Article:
July 15 roundup

by Walter Olson on July 15, 2014

  • “Cato Went 10-1 at Supreme Court This Term” [Ilya Shapiro; on merits cases] Yesterday I spoke to a private policy gathering in Annapolis, Md. with a retrospective on the Supreme Court term, especially its lessons for state government. If you’re looking for a speaker on Court issues, I or one of my colleagues at Cato’s Center for Constitutional Studies may fit the bill;
  • “CrossFit Sues ‘Competitor’ For Revealing Its Injury Rates” [DeadSpin]
  • New Jersey court rules for casino in unshuffled baccarat deck case [Elie Mystal/Above the Law, earlier]
  • Family rescued from 1000 miles offshore plans to sue over nonworking satellite cell phone [ABC 10 News]
  • Tartly worded response to third-party-subpoena demand in Sherrod/Breitbart case [attorney Robert Driscoll]
  • Legal academia: Prof. Bainbridge takes on law-and, empirical legal studies crowds [Bainbridge, TaxProf and reactions] George Leef on reforming law schools [Pope Center]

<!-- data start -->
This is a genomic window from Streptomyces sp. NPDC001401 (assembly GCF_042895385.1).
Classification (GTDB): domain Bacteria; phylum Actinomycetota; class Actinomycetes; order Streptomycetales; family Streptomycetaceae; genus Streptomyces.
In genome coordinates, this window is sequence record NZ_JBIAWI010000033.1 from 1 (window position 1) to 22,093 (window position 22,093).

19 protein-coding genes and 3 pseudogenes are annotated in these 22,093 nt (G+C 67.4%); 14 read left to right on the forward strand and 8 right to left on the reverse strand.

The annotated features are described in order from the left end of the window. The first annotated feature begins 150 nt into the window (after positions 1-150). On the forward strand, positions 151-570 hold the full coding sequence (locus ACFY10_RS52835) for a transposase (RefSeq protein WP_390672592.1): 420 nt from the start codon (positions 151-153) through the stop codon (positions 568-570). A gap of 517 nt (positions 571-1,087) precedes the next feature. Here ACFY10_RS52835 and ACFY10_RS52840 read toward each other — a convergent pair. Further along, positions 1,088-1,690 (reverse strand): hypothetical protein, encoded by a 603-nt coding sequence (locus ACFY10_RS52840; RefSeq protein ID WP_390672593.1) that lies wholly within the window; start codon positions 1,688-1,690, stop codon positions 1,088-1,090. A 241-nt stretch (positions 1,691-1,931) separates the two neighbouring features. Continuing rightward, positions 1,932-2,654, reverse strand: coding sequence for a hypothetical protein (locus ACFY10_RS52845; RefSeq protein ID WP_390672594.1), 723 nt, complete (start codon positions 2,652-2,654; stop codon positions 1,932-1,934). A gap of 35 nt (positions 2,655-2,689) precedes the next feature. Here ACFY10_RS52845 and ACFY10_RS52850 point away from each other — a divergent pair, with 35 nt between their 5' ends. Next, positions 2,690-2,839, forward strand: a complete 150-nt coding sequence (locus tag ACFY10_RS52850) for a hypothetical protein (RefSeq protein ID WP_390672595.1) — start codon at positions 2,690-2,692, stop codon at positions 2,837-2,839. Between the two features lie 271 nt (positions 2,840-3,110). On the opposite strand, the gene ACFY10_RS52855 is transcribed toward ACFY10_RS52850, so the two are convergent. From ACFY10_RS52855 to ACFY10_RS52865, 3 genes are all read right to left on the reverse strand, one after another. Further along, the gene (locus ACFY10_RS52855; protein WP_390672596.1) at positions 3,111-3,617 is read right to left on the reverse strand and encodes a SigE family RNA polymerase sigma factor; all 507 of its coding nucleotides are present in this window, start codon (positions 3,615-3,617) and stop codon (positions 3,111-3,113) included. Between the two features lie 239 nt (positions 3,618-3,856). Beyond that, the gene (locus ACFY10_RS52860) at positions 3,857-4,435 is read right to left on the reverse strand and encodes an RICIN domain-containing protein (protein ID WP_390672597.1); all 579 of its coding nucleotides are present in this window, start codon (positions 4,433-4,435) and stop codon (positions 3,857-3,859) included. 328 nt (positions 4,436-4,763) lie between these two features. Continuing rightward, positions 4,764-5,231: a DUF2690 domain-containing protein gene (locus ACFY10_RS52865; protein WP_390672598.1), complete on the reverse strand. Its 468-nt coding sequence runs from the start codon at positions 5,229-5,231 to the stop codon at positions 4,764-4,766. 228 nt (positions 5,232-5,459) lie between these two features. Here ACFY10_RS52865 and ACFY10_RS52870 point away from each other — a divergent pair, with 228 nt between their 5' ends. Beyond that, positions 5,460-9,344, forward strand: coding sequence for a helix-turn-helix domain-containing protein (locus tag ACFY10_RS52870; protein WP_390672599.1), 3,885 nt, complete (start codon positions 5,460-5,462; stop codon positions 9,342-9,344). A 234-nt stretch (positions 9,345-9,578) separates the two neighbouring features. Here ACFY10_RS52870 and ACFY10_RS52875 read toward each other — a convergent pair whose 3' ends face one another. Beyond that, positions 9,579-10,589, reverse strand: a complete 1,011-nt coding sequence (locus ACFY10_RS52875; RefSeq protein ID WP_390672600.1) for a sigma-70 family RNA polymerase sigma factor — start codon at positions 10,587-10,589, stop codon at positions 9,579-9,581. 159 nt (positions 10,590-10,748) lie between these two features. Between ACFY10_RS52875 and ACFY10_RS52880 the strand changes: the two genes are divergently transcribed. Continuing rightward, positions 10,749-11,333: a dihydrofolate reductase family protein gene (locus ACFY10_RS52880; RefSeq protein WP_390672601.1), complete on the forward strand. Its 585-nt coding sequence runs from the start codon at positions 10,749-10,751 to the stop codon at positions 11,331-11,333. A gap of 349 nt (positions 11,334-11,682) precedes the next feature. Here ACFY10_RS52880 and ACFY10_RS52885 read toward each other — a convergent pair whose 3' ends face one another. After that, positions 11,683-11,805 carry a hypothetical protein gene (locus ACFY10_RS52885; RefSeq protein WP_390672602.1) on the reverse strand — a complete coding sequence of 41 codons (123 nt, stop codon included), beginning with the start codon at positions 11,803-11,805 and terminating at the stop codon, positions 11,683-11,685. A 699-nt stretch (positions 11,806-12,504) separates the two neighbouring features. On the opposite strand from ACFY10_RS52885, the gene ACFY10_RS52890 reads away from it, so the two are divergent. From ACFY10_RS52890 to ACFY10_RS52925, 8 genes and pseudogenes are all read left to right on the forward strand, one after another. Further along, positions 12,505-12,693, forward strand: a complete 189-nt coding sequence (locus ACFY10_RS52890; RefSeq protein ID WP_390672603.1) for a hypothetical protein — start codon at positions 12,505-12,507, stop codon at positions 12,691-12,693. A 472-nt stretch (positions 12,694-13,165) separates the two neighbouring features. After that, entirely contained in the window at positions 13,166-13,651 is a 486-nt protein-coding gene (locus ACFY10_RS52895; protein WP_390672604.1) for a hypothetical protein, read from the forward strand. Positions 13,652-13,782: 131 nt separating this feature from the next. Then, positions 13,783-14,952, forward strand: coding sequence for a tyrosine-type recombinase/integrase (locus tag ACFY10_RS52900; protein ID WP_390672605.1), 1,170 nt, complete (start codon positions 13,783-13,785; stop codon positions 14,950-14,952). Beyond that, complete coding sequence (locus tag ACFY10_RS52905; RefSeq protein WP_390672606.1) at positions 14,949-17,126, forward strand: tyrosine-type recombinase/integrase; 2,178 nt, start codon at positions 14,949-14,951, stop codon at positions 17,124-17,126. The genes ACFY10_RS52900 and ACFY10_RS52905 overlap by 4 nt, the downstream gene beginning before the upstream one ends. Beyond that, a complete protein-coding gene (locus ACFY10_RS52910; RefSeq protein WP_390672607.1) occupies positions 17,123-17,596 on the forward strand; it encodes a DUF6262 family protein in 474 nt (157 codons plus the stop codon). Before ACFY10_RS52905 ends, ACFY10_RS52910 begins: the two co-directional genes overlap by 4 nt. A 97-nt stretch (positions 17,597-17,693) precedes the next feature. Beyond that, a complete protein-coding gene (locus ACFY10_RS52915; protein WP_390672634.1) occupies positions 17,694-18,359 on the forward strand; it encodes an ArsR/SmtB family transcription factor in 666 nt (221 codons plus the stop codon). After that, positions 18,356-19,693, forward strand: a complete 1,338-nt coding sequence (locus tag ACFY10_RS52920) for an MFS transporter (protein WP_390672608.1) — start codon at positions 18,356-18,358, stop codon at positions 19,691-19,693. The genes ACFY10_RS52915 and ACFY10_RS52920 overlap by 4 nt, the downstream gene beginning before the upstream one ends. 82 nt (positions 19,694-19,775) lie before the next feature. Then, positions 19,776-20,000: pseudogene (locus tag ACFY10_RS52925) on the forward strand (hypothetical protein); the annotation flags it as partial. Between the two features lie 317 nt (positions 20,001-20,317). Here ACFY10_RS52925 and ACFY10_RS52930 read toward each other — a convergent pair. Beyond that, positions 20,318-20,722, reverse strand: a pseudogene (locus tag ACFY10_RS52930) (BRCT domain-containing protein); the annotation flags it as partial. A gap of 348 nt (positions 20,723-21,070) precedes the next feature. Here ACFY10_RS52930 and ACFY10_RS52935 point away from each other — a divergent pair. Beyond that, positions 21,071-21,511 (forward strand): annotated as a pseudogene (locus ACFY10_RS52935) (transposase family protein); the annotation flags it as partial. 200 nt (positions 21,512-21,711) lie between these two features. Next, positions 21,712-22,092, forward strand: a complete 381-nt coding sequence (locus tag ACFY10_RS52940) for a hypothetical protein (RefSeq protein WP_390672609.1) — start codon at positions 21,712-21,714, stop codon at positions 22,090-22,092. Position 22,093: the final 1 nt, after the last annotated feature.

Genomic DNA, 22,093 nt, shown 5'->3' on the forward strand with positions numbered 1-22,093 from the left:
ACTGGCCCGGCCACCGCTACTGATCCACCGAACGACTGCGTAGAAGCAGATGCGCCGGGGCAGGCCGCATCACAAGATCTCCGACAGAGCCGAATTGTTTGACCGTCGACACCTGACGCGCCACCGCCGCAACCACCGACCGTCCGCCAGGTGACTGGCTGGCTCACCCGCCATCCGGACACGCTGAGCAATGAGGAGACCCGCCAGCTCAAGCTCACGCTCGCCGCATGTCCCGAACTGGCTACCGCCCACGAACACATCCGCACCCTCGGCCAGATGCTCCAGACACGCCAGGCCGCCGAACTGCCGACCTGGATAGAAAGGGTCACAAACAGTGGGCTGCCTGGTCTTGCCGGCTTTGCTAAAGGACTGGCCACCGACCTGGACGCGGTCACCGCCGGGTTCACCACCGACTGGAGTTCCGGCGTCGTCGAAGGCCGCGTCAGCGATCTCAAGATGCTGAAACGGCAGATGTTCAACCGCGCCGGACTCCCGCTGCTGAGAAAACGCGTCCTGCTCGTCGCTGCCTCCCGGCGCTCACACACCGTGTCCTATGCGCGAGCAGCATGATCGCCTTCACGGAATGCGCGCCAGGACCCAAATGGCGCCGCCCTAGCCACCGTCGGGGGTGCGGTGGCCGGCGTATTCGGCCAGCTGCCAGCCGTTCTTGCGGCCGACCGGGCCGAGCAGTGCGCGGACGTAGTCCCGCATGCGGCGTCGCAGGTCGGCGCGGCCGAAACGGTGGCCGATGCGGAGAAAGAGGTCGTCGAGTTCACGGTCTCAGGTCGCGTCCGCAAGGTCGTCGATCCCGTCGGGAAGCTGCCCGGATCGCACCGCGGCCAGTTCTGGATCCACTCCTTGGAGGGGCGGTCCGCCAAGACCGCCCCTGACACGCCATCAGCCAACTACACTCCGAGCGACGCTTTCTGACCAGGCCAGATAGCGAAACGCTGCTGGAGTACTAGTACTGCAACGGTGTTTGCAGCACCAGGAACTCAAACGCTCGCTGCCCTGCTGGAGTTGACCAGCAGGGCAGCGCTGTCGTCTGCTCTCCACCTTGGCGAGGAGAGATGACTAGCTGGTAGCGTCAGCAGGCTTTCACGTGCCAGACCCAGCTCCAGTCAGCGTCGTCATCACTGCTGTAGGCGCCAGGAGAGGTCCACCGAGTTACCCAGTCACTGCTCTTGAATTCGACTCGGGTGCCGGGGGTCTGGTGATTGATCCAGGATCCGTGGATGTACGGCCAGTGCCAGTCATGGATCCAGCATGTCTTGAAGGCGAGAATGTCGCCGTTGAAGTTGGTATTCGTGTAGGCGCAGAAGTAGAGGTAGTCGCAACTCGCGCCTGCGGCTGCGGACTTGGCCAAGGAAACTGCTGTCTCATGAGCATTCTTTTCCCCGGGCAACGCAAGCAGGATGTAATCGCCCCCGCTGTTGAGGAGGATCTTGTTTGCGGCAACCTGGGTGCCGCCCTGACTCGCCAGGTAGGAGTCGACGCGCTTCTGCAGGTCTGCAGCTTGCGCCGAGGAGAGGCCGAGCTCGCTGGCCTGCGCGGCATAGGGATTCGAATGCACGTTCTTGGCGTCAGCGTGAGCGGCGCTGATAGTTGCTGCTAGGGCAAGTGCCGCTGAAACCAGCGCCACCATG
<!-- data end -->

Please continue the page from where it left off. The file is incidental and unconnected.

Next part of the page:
• “Uber Agrees to End Surge Pricing During NY Emergencies, And Why That Means You’ll Never Find a Ride” [Gary Leff; Peter Van Doren, Cato]

The Supreme Court unanimously ruled this morning in Susan B. Anthony List v. Driehaus that a lower court challenge can proceed against Ohio’s law purporting to ban untruthful campaign speech. [decision, SCOTUSBlog, earlier Overlawyered coverage] The ruling was widely expected: “not a single amicus brief was filed on behalf of the state of Ohio, and even liberal groups conceded that allowing the state to arbitrate truth or falsity in political campaigns was troubling. During oral argument, the Justices seemed profoundly skeptical of the law’s underlying constitutionality.” [MSNBC]